A special place to stay in the Surrey Hills, close to Guildford and London.
Nurscombe lies in the hidden Thorncombe Valley, near Bramley, 30 miles South of London and takes half an hour from Waterloo by train to Guildford. It is a family house, which started life as a hall house in the 1500s. The garden is enclosed by old barns and walls of various ages. You enter the courtyard through an arch under a 16c barn. The surrounding fields or land is still farmed and sheep graze most of the year. The woodlands are managed and wildlife abounds. There is a pond opposite and a stream beyond. We are within the Surrey Hills area of Outstanding Natural Beauty and from here there are many good walks and places of interest to visit. The 16th century Grade 2 listed Yeoman farmstead of Nurscombe lies 3 miles south of Guildford, Surrey. It is set in the unspoilt Thorncombe Valley, with wonderful views of the surrounding farmland, and is blissfully peaceful. Bed and Breakfast is available most of the year. In this beautiful half-timbered farmhouse the rooms are comfortable with en-suite bathrooms. There is a panelled sitting room with an open fire, a large garden and a small lake. There are also lovely walks around the farm and countryside, local area has many places of interest.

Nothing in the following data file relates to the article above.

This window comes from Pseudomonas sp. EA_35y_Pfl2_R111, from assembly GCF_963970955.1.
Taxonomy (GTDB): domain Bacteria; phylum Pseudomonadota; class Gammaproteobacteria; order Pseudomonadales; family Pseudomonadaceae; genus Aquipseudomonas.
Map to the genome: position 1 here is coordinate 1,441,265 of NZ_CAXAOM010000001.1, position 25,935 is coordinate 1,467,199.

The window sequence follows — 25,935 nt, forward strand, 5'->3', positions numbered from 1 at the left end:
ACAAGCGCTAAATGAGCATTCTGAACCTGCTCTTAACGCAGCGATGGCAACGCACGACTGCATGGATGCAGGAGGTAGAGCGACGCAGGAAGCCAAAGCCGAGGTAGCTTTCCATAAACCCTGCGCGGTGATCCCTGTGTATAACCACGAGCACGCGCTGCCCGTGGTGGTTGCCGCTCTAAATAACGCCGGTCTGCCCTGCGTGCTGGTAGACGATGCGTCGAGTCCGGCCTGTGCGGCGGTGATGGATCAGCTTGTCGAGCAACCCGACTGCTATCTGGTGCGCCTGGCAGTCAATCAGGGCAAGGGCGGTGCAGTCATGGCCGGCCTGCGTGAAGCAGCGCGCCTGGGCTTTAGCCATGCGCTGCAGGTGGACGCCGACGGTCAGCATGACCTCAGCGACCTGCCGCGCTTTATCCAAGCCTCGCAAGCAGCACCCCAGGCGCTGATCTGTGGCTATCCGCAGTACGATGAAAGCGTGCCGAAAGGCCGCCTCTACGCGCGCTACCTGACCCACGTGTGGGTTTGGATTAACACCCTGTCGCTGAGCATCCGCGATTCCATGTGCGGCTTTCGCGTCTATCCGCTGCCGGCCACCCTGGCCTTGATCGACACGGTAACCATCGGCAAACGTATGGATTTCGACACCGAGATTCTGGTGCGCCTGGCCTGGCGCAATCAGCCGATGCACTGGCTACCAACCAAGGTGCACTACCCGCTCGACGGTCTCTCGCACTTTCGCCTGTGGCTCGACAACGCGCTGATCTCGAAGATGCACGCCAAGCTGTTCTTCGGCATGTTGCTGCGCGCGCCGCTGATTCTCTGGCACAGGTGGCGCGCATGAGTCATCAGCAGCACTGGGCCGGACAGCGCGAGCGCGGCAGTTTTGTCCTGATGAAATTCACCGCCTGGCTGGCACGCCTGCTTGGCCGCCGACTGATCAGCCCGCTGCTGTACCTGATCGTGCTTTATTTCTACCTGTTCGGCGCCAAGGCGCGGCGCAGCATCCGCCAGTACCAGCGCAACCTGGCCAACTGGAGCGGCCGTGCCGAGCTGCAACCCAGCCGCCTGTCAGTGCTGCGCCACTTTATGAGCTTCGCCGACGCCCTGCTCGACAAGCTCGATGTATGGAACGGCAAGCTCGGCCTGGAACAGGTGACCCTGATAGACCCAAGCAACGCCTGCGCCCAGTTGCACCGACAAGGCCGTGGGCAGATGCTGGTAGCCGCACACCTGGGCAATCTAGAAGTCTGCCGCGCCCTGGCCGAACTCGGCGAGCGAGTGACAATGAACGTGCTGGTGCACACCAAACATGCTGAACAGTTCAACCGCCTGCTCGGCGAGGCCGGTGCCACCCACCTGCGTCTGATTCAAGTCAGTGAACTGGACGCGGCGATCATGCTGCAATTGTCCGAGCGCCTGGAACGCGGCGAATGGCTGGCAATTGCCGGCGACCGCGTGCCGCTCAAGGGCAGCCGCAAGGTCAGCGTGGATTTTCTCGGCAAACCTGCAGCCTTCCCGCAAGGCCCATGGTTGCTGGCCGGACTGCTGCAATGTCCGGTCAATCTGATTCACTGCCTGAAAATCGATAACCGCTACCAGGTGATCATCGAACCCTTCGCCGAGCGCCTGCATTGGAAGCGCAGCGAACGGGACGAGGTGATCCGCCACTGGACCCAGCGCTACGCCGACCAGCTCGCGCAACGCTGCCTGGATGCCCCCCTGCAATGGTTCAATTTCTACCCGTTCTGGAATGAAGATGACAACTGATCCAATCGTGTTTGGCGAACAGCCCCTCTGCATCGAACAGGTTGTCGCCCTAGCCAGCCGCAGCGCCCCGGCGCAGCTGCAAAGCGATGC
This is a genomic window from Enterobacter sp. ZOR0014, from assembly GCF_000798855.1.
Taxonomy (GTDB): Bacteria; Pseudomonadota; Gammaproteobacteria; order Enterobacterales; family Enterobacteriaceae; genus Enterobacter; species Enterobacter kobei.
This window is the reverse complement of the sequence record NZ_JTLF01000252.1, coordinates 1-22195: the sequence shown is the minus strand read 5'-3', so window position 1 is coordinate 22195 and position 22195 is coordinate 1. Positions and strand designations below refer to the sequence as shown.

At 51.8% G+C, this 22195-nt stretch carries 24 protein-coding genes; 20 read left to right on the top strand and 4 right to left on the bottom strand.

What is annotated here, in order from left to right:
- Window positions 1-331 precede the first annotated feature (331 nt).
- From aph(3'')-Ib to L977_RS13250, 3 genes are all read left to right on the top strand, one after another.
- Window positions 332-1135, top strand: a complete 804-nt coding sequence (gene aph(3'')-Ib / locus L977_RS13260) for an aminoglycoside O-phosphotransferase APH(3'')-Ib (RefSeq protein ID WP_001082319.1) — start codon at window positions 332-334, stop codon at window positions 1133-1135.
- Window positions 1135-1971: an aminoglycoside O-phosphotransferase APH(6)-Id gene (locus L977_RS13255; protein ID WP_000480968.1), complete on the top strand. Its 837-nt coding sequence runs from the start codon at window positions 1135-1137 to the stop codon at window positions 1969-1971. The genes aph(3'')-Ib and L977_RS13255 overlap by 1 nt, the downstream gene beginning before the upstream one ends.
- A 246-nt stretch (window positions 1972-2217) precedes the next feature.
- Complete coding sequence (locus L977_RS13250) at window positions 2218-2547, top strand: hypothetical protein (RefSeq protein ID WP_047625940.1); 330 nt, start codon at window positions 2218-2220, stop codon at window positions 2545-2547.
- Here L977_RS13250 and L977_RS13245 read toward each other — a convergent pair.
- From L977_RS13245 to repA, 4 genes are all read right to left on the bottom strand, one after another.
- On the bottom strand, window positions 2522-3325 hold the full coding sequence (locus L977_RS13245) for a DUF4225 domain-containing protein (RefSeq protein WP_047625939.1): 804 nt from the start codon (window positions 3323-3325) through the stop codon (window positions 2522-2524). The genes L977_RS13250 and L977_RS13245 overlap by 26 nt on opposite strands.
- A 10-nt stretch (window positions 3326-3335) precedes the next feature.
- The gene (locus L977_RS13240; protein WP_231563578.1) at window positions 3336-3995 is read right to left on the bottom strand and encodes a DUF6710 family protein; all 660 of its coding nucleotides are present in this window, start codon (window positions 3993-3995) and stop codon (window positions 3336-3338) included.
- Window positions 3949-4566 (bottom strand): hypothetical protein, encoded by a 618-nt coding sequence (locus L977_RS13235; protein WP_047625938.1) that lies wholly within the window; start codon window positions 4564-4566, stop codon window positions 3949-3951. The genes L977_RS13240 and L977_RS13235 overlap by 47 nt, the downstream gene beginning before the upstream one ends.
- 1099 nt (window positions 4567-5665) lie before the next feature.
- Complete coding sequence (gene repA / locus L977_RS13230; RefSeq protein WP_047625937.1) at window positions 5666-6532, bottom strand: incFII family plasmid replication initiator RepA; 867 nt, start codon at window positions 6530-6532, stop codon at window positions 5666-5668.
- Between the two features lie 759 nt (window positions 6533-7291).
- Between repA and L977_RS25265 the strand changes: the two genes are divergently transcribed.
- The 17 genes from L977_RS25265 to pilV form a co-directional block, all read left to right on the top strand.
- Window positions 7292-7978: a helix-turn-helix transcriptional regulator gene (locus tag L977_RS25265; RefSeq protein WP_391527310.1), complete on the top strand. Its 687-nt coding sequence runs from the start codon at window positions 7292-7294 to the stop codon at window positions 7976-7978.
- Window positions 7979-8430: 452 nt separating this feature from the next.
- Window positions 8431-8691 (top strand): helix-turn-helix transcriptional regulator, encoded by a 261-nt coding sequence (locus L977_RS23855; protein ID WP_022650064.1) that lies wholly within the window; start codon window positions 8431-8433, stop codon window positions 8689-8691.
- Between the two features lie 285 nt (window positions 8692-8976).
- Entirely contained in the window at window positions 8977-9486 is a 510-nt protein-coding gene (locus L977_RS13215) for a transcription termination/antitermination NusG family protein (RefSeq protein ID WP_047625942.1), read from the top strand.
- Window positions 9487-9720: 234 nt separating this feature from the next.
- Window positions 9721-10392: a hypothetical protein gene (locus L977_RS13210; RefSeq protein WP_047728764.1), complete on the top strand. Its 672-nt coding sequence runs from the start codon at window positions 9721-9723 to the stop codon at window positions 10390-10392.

Nurscombe Framhouse is only 4 miles south of Guildford, which is a beautiful market town famous for its cobbled High Street, the old castle built in 1066 and its garden. Guildford is fantastic for shopping as you will find most of the brands in the High Street. There are plenty of walks around the area to explore beautiful farms, rivers, unspoiled countryside and the downs of Surrey.
We have limited rooms available for guests, so please book in advance.
Single Room - £75
Standard Double - £85
Superior Double or Twin Room - £95 (Includes Continental Breakfast).
Full cooked English Breakfast is only available on Saturday and Sunday for £7.50 per head.
To book please contact us on:
Phone: 01483 894560
No smoking - Smoking not permitted anywhere in the property. Working farm.
Tennis court on the premises available to use.
Recommended in the book of - "Alastair Sawday's Special Places to sta: It is blissfully peaceful. You enter through an old archway, past irises, hollyhocks and wooden gates, to discover a 15th-century farmhouse. You can slump in front of a fire in the drawing room, sleep quietly in simple, characterful bedrooms with well-worn carpets, striped wallpaper and long views; frill-free bathrooms are in traditional working order. As for the garden, Jane has worked steadily to achieve a true cottage-garden effect. Working on sandy soil, her aim is for it to look “casually cared for, not too formal”. She has achieved this – brilliantly. A rose and vine-covered pergola is a grand place to sit and gaze over the fields. A mixed herbaceous border behind the house has random repeat planting at either end. In the vegetable garden, a tayberry flourishes and herbs, beans, courgettes and sugar snaps grow. Fruit from the old apple and plum trees may appear at breakfast, along with wild mushrooms and nuts. The garden, set in 40 acres of gentle hills (bluebell woods, a lake, a rowing boat), is visited by birds hedgehogs, foxes and badgers.
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